History: “It really is a one-of-a-kind product.” About halfway through my conversation with Vito Gerasole, the self-proclaimed “Sultan of Soda” and owner of Natrona Bottling Company, he drops this line that raises my eyebrow about one of his sodas. The culprit? Pennsylvania Punch, a unique take on grape soda made with almost zero carbonation. Grape soda is classic – it’s one of the first flavors I think of when I conjure up images in my head of vintage flavors. And Natrona Bottling is one of the most vintage companies out there. They’ve been around since 1904. They still use pinpoint carbonation to put CO2 in their sodas, a time-consuming, expensive process involving dry ice that produces larger quantities of finer bubbles than traditional methods. It’s a company that does things the old-fashioned way. But here’s the thing: Natrona already makes a traditional grape soda pop. So why make another with almost no carbonation? The short answer: tradition. “The recipe dates all the way back to 1924,” Gerasole tells me. Gerasole himself is an agent of tradition. Back in 2010, Natrona Bottling was a company at the brink of bankruptcy with just $4,000 in its bank account. So with the help of an angel investor, Gerasole saved Natrona, Pennsylvania’s local soda bottler. “I’m a very nostalgic person,” he admits. There was no way he was getting rid of one of the company’s original flavors. He’s honest in telling us Pennsylvania Punch “is not my most popular flavor, but certainly one of my most unique.” Essentially what we have here is a a hybrid between grape soda and Concord grape juice with the latter being more of the goal. In fact throughout most of our conversation, Gerasole refers to Pennsylvania Punch as a “grape drink.” If the name sounds familiar to some of you in the northeast, you might be thinking of “Delaware Punch,” a drink similar in concept but made with high fructose corn syrup instead of cane sugar. We’re pretty excited to try this one just to figure out what’s going on here.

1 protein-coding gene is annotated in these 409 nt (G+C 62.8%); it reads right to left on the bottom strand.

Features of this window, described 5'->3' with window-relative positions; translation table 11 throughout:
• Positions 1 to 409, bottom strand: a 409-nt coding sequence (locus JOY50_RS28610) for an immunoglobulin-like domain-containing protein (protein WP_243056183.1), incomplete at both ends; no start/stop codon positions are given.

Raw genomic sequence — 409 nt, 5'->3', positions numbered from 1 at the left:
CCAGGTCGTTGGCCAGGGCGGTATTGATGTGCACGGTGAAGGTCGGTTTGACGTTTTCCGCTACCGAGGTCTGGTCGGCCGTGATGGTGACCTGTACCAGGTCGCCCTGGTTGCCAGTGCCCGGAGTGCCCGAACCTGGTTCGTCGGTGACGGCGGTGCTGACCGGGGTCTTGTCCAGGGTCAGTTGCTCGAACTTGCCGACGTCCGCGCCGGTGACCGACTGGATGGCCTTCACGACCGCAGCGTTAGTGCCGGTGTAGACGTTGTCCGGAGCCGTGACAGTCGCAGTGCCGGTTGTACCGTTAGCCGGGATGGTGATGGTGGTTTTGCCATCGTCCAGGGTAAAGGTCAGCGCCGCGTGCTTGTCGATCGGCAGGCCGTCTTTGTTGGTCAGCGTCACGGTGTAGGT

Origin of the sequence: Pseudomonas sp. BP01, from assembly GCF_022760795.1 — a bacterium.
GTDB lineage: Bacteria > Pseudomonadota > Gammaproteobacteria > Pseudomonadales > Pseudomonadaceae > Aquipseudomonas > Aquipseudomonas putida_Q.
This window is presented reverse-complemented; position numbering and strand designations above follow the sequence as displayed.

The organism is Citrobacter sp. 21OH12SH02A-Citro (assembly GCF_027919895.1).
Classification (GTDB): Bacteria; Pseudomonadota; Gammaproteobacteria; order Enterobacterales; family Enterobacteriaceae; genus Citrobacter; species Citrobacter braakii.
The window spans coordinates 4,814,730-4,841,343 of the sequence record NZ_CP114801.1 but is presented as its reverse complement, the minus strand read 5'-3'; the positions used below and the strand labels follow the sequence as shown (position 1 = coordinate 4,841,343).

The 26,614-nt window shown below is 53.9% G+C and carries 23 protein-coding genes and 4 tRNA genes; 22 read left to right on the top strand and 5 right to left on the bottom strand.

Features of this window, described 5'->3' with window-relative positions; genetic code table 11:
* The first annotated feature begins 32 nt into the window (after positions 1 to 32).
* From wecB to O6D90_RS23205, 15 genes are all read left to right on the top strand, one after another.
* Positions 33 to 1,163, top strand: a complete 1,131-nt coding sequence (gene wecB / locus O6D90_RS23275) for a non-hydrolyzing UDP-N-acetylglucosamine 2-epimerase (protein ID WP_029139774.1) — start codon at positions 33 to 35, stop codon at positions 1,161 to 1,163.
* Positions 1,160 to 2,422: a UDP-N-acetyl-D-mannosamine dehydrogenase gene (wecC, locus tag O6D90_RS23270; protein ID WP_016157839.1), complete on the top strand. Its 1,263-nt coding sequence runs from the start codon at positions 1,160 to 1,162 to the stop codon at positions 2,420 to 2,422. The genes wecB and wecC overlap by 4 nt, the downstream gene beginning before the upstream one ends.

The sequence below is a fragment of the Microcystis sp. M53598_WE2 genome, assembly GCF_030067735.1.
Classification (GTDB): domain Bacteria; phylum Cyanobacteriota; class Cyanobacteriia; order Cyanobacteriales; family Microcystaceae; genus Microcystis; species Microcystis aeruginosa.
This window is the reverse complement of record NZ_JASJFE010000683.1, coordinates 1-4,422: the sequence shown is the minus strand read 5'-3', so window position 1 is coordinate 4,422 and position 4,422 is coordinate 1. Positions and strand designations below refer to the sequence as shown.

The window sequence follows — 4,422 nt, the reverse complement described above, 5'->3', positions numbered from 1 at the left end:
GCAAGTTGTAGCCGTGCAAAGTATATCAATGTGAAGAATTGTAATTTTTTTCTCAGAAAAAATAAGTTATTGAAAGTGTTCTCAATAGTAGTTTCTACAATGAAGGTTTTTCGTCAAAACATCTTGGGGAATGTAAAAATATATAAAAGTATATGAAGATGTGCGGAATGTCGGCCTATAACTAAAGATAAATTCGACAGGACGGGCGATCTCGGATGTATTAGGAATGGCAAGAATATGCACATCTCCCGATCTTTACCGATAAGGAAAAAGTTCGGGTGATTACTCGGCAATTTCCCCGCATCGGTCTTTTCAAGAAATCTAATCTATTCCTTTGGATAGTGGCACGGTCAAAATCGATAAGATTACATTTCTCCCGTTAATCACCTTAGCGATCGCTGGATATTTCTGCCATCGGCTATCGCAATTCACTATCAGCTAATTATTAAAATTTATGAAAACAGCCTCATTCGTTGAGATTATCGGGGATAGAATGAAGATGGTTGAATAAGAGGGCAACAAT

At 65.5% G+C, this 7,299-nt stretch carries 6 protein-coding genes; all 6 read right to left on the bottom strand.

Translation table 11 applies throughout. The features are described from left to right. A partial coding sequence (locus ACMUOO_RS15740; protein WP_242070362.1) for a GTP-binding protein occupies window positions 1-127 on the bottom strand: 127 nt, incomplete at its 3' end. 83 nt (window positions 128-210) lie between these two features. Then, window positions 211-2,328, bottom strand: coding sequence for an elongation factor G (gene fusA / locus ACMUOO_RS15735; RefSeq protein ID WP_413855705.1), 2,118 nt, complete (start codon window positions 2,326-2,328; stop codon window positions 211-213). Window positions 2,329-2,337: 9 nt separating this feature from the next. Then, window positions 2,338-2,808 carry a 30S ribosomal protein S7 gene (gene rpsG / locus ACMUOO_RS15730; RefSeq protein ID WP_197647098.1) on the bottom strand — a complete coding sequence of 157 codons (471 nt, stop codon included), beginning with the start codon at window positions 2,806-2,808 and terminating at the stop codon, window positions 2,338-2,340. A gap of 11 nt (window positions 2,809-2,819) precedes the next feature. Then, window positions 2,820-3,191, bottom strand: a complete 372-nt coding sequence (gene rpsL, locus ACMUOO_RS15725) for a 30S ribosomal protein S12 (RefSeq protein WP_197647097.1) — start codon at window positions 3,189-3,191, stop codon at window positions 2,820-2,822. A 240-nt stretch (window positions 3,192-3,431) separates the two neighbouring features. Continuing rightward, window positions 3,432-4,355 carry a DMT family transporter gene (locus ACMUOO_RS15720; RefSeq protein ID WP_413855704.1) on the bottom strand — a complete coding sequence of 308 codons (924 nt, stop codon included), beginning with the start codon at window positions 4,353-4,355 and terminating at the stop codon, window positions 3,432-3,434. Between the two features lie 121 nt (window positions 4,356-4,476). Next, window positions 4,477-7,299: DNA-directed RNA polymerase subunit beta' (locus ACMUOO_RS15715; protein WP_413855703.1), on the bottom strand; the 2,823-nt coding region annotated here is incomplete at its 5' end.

Nose: Grape Sprees, artificial grape candy, liquid Dimetapp (don’t hate… I love that smell).
Taste: Sweet candy grape, smooth, sugary, very light carbonation. I see now why Gerasole referred to this as a “grape drink” because there’s hardly any carbonation in this soda. Just a touch of it on the finish. That said, the grape flavor is strong – more purple than green grape and more artificial and candy-like than actual grape juice. This is very grape-y and very sweet, but at the same time it’s also smooth and even kind of refreshing. The flavor is very much an old fashioned one. Fans of grape soda will enjoy.
Finish: Tangy purple grape flavor that lingers. This is actually where I taste the carbonation most. It kind of fizzes on your tongue at the very end of each sip.
Rating: What fun little grape soda… er, drink? Pennsylvania Punch tries to tow the line between grape soda and grape juice, but at the end of the day it’s sort of both. It has the sweetness and artificial grape flavor of a classic grape soda without most of the traditional carbonation. Despite the very sweet taste and the lack of bubbles, this is not syrupy. In fact, it’s pretty clean and easy to drink. I love the tanginess on the finish too as a nice little nuance. On a hot day by the pool, I could guzzle this like my uncles does a sixer of Michelob Light, except I won’t call my ex and then black out while my grill’s still on. Hope you aren’t reading this, uncle Dave. My one qualm with this soda is that it’s very, very sugary. I think kids will love it, but adults may be more apt to drink Natrona’s regular grape soda because carbonation typically pulls back that sugar factor a little bit. Pennsylvania Punch is a treat to be enjoyed on a warm day, but I probably couldn’t go past a bottle or two before needing insulin. That said, I’d definitely recommend it if you’re looking for a refreshing fruit soda or something to drink outside at a barbecue or pool session. Pennsylvania Punch: it’s familiar, but different. Only the best companies can successfully put new twists on something old, and in this case, Natrona’s been doing it since 1924. Go see what they’re all about.